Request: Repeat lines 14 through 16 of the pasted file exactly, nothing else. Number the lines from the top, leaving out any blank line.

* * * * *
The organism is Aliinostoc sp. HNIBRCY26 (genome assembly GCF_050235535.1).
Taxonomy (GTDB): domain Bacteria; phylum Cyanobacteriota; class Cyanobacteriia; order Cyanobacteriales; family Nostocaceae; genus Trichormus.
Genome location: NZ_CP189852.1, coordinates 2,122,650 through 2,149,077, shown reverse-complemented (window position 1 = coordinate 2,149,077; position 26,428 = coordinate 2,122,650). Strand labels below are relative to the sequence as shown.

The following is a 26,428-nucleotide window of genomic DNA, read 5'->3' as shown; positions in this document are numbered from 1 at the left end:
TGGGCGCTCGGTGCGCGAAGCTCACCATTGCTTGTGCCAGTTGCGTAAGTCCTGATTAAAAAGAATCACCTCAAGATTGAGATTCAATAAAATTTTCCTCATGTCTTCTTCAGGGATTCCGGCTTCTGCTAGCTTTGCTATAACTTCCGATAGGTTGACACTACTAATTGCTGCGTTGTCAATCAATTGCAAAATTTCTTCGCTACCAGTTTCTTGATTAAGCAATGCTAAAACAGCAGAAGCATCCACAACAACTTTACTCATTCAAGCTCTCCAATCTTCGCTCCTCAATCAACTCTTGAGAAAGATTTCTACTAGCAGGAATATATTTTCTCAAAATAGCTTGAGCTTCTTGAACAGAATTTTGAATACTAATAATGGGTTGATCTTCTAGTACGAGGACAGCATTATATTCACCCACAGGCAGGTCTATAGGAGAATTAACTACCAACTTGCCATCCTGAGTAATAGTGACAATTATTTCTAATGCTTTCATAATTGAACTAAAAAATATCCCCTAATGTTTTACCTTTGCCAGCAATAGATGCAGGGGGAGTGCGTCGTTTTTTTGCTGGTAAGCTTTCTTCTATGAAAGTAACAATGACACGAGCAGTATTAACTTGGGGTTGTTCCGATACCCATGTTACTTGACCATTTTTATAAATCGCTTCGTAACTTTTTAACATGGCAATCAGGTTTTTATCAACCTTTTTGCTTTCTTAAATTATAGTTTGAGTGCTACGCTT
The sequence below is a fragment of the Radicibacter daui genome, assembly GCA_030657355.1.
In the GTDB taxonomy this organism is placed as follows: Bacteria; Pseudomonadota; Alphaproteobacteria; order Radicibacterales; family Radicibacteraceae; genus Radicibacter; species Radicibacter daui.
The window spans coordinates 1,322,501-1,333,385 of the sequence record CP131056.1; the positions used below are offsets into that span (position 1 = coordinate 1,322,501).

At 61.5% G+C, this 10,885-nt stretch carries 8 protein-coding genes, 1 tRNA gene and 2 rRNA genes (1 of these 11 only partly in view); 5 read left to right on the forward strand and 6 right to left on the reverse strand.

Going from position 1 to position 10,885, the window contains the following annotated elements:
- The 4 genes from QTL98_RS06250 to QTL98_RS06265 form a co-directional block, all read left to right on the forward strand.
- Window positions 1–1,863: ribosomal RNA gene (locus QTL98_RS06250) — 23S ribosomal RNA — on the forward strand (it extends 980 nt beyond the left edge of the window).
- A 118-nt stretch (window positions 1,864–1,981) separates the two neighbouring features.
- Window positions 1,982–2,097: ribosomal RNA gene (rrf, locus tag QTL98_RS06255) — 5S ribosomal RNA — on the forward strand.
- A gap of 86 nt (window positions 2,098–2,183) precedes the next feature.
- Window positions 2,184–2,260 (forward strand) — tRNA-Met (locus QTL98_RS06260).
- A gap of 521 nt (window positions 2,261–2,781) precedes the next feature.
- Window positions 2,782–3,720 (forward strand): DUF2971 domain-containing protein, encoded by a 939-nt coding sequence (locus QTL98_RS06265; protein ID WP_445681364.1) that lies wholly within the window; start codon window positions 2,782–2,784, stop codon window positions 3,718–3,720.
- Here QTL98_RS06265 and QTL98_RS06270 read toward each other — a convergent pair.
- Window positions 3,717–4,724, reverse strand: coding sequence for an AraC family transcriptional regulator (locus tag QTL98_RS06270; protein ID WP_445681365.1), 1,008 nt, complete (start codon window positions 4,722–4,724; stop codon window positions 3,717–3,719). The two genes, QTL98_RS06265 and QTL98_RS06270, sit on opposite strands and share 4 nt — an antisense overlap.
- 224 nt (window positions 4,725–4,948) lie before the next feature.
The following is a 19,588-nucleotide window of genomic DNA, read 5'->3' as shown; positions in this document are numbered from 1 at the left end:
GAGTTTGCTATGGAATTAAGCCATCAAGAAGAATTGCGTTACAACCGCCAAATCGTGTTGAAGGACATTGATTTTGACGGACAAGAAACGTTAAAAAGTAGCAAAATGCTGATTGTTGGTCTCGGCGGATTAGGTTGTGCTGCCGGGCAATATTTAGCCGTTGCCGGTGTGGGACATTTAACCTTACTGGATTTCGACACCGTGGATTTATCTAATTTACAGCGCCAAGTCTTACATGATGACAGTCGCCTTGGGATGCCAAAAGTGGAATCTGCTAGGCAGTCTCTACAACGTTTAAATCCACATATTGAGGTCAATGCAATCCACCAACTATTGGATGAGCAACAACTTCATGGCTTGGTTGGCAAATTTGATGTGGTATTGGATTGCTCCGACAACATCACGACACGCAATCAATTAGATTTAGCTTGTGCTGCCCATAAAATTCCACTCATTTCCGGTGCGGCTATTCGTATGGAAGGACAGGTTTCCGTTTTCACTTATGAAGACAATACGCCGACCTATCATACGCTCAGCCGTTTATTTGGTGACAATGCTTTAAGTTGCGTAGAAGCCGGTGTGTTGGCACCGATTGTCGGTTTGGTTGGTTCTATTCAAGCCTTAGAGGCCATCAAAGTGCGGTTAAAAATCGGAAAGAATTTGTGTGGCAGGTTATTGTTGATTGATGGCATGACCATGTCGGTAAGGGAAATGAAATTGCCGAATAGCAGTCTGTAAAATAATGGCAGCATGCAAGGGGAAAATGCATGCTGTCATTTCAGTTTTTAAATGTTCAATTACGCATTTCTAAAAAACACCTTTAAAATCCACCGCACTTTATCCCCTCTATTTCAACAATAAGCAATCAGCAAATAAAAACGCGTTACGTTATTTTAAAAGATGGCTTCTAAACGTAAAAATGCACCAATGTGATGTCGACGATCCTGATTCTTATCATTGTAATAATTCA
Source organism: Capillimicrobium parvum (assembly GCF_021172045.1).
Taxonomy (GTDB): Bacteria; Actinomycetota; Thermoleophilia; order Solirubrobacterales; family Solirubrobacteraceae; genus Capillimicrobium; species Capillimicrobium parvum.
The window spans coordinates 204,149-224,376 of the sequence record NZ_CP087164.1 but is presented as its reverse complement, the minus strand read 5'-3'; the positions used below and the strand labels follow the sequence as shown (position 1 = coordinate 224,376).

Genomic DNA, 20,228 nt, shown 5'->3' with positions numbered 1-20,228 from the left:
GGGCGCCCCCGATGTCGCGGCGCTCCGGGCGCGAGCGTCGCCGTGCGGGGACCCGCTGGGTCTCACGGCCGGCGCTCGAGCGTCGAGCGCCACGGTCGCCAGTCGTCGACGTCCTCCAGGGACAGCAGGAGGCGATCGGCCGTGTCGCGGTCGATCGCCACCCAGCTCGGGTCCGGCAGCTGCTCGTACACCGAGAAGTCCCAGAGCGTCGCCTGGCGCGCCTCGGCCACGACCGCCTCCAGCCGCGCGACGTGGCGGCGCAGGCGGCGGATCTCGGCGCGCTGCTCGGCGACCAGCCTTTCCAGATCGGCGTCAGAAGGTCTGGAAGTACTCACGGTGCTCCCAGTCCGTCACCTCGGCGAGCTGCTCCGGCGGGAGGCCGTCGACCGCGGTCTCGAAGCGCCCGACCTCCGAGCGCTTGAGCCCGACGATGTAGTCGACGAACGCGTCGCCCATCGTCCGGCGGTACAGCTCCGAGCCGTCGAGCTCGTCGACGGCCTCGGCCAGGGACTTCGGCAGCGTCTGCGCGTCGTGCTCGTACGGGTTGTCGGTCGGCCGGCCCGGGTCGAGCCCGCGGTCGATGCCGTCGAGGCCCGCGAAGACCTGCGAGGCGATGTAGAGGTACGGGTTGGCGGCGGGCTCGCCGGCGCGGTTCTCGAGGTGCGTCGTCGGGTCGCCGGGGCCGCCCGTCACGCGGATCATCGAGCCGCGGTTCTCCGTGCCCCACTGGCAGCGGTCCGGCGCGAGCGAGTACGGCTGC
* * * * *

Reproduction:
- Window positions 1,982–2,097: ribosomal RNA gene (rrf, locus tag QTL98_RS06255) — 5S ribosomal RNA — on the forward strand.
- A gap of 86 nt (window positions 2,098–2,183) precedes the next feature.
- Window positions 2,184–2,260 (forward strand) — tRNA-Met (locus QTL98_RS06260).